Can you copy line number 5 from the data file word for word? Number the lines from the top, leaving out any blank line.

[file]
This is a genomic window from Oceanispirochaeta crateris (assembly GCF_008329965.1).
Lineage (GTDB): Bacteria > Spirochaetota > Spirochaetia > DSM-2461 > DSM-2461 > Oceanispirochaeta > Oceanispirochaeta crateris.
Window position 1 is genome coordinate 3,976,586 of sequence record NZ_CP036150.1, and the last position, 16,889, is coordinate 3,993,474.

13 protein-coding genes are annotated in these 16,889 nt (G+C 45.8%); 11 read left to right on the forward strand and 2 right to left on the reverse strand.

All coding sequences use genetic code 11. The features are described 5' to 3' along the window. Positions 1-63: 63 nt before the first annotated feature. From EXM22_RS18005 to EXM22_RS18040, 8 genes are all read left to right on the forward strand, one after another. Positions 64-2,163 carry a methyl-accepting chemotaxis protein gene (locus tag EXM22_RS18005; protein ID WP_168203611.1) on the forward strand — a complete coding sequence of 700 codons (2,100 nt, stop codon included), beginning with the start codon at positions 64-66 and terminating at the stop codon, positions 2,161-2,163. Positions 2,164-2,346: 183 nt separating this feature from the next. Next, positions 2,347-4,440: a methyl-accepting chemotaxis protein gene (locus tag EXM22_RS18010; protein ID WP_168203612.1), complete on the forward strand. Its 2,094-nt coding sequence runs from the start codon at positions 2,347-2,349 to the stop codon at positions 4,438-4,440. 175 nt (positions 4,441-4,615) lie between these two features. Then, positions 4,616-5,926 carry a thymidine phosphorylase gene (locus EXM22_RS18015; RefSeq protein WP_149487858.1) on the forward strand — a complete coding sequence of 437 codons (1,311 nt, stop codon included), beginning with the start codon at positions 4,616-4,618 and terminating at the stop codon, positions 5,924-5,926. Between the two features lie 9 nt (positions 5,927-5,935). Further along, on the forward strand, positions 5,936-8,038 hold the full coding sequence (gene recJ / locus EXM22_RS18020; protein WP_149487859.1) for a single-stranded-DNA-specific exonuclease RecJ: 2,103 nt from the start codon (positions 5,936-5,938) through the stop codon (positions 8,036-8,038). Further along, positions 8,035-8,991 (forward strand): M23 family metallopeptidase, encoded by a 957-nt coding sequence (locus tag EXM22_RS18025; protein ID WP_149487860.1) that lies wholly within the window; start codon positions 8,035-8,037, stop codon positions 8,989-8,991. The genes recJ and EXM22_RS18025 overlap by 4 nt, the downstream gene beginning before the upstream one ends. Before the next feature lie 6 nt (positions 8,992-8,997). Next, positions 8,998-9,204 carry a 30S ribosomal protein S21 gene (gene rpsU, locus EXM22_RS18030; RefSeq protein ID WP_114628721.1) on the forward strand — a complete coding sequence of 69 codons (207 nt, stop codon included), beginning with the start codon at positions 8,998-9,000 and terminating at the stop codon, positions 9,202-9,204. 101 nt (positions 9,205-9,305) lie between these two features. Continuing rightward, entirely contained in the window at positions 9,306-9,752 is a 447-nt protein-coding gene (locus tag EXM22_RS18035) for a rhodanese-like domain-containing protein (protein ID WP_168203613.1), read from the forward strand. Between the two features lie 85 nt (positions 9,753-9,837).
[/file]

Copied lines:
All coding sequences use genetic code 11. The features are described 5' to 3' along the window. Positions 1-63: 63 nt before the first annotated feature. From EXM22_RS18005 to EXM22_RS18040, 8 genes are all read left to right on the forward strand, one after another. Positions 64-2,163 carry a methyl-accepting chemotaxis protein gene (locus tag EXM22_RS18005; protein ID WP_168203611.1) on the forward strand — a complete coding sequence of 700 codons (2,100 nt, stop codon included), beginning with the start codon at positions 64-66 and terminating at the stop codon, positions 2,161-2,163. Positions 2,164-2,346: 183 nt separating this feature from the next. Next, positions 2,347-4,440: a methyl-accepting chemotaxis protein gene (locus tag EXM22_RS18010; protein ID WP_168203612.1), complete on the forward strand. Its 2,094-nt coding sequence runs from the start codon at positions 2,347-2,349 to the stop codon at positions 4,438-4,440. 175 nt (positions 4,441-4,615) lie between these two features. Then, positions 4,616-5,926 carry a thymidine phosphorylase gene (locus EXM22_RS18015; RefSeq protein WP_149487858.1) on the forward strand — a complete coding sequence of 437 codons (1,311 nt, stop codon included), beginning with the start codon at positions 4,616-4,618 and terminating at the stop codon, positions 5,924-5,926. Between the two features lie 9 nt (positions 5,927-5,935). Further along, on the forward strand, positions 5,936-8,038 hold the full coding sequence (gene recJ / locus EXM22_RS18020; protein WP_149487859.1) for a single-stranded-DNA-specific exonuclease RecJ: 2,103 nt from the start codon (positions 5,936-5,938) through the stop codon (positions 8,036-8,038). Further along, positions 8,035-8,991 (forward strand): M23 family metallopeptidase, encoded by a 957-nt coding sequence (locus tag EXM22_RS18025; protein ID WP_149487860.1) that lies wholly within the window; start codon positions 8,035-8,037, stop codon positions 8,989-8,991. The genes recJ and EXM22_RS18025 overlap by 4 nt, the downstream gene beginning before the upstream one ends. Before the next feature lie 6 nt (positions 8,992-8,997). Next, positions 8,998-9,204 carry a 30S ribosomal protein S21 gene (gene rpsU, locus EXM22_RS18030; RefSeq protein ID WP_114628721.1) on the forward strand — a complete coding sequence of 69 codons (207 nt, stop codon included), beginning with the start codon at positions 8,998-9,000 and terminating at the stop codon, positions 9,202-9,204. 101 nt (positions 9,205-9,305) lie between these two features. Continuing rightward, entirely contained in the window at positions 9,306-9,752 is a 447-nt protein-coding gene (locus tag EXM22_RS18035) for a rhodanese-like domain-containing protein (protein ID WP_168203613.1), read from the forward strand. Between the two features lie 85 nt (positions 9,753-9,837).